Martin Allen, managing director of specialist firm Pointsec, looks at the practical issues of setting up an ICT strategy providing flexible data security...
The recent publication of the authoritative Acas and DTI sponsored workplace employment relations survey (WERS) 2004 highlighted the fact that the number of workplaces offering staff the opportunity to work flexibly has almost doubled in the last six years and the trend is being boosted by legislation.
There is a growing realisation among employers that "productive work" and "access to corporate systems" does not equate to "physical presence in the office" and there is a better way of working that addresses some of the issues of achieving a work/life balance.
The world is opening up, as the " workplace" is redefined from being a common static location, which everyone travels to every day, to the "place where staff can work productively without making un-necessary journeys".
The spread of broadband, wi-fi etc means that employees can now access the same information in a remote location as they could historically at an office desk.
Reports can be written, email dealt with, databases updated and consulted - even while the employee sits at home, in their car, or even in a park or hotel in a foreign country and often more productively as they are without the distractions of an open plan office.
However, there is a price to pay for all this flexibility and not just in monthly payments to ISPs or buying new portables for everyone - that price is vigilance and security.
Lack of either will lead to someone saying something along the lines of: " Everything was fine until. . ."
The first issue of flexible working starts as soon as staff leave the office to visit a client, or go home carrying any device that can store valuable or sensitive information including notebook computers, PDAs, Smartphones, USB tokens and CDs.
It follows the basic rule of life that anything being carried will, sometime during its life, be dropped, temporarily misplaced, left behind or stolen.
A risk analysis will quickly identify that it is preventing unauthorised people using the portable ICT equipment to gain access to corporate networks and the actual data itself that are the critical things we have to protect, not the actual equipment, which gets cheaper to replace every week.
This should be written into the security policy, so that everyone is aware of what information and equipment is allowed in the teleworking environment.
So we must ensure that users take certain mandatory actions, including backing up their data on a regular basis; implementing on-board security features and installing additional password access to corporate data & communication programmes, and encrypting the data.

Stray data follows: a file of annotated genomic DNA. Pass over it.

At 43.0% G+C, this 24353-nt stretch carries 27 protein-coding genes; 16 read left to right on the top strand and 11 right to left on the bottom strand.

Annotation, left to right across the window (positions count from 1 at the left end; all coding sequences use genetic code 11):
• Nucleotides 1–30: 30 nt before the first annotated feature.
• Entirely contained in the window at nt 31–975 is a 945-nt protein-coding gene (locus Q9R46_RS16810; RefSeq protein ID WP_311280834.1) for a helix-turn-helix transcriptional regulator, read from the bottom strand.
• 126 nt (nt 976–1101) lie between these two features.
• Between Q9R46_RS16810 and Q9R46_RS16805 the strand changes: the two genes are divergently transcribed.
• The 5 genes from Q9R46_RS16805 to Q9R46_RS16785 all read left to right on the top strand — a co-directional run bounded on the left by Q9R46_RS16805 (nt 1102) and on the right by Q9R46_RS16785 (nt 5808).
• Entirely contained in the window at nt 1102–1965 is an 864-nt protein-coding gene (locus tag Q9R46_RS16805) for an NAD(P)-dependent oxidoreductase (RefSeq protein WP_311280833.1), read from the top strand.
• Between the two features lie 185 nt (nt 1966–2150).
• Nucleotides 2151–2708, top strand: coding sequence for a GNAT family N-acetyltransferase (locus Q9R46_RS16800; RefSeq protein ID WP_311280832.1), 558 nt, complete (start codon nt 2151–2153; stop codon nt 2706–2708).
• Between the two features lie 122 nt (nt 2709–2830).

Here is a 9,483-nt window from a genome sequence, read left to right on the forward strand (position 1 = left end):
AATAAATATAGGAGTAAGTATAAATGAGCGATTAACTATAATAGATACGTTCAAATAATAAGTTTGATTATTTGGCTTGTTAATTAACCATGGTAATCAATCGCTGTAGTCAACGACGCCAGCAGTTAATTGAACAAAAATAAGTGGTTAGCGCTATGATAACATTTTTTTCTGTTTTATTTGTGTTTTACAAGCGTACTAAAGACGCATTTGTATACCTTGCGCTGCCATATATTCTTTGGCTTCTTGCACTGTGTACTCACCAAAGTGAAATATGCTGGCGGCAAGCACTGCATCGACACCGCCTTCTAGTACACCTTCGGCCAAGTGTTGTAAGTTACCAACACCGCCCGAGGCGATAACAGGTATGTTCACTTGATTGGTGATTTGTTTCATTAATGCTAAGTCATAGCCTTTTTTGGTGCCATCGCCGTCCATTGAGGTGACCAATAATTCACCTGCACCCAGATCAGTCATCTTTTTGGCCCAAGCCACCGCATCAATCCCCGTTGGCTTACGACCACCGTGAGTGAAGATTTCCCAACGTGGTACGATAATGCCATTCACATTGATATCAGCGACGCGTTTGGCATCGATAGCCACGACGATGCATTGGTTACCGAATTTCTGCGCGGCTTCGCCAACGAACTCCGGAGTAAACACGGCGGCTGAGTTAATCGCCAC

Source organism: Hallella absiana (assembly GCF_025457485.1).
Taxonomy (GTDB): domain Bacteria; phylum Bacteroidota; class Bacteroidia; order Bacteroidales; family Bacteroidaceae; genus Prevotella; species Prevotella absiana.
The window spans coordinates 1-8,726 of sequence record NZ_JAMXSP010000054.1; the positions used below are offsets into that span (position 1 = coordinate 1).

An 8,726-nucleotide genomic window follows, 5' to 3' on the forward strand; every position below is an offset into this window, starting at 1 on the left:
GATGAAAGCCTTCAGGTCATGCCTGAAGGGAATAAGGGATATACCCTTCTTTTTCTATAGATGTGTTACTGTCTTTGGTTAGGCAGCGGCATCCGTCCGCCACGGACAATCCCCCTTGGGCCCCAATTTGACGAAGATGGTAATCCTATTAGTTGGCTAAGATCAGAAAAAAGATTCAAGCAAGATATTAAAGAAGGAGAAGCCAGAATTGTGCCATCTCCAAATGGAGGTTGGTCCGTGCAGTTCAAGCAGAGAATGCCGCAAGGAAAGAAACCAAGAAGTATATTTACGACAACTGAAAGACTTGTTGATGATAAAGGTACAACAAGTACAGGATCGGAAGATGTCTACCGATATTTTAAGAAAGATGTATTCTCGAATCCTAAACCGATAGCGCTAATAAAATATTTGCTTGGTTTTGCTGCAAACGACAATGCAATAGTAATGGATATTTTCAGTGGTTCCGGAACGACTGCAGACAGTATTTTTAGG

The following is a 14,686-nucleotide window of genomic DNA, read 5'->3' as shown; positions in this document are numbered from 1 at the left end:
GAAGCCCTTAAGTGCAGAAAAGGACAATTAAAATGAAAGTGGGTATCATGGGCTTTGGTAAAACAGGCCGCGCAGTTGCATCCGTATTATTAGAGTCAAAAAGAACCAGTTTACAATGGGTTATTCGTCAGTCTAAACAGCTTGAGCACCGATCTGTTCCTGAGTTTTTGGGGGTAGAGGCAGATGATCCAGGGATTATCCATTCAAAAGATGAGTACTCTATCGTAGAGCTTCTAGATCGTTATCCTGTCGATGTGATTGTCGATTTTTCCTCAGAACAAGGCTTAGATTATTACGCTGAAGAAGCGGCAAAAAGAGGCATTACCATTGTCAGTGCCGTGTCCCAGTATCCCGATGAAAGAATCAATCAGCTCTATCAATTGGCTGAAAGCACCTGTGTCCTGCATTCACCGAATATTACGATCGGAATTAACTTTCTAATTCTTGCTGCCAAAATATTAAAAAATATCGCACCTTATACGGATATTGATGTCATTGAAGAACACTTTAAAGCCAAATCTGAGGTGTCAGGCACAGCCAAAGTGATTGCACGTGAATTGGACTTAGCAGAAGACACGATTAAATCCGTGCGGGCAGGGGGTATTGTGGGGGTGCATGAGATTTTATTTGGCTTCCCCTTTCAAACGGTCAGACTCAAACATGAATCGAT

Network security should also include a VPN ( corporation firewall); personal firewall and antivirus/anti-spyware.
To ensure users follow these mandatory requirements we must make the whole process both transparent and easy to use.
It is worth investing in the best encryption software that does not affect the performance of the device and therefore the user will not be encouraged to try and circumvent the access control or encryption on their device.
Transparency can be achieved by only allowing "certified" equipment to be used to access the corporate system(s).
Certification is achieved by the IT section ensuring that both password and encryption software are installed and running and cannot be by-passed by the user.
They can also install sub-routines that ensure data is backed-up automatically to a remote location at set intervals.
This makes the processes both mandatory and transparent, as the user does not have to decide what should, or should not be encrypted, or backed-up and is therefore adhered to as in the security policy.
As for "ease of use," be realistic - don't expect everyone to be able to memorise a new 30-digit alpha/ numeric number every month.
Try and find a solution that helps them remember so that they don't feel they have to write it down.
Remember that it is inevitable that equipment will be damaged, lost or stolen and there is no cost effective way of stopping that from happening.
But when it does happen, you don't have to lose sensitive information which typically has a bigger cost impact.
So work on the principle that it is the data and time invested that needs to be protected and ensure that the data cannot be read by unauthorised individuals even if they get physical possession of it.
Data can be recovered from a backup system.
That way you will ensure that you protect your data from both unintentional loss and theft.
If you keep that advice in mind, then there is no reason why adopting flexible and remote working practices will result in anything else than a win-win strategy for both employers and employees.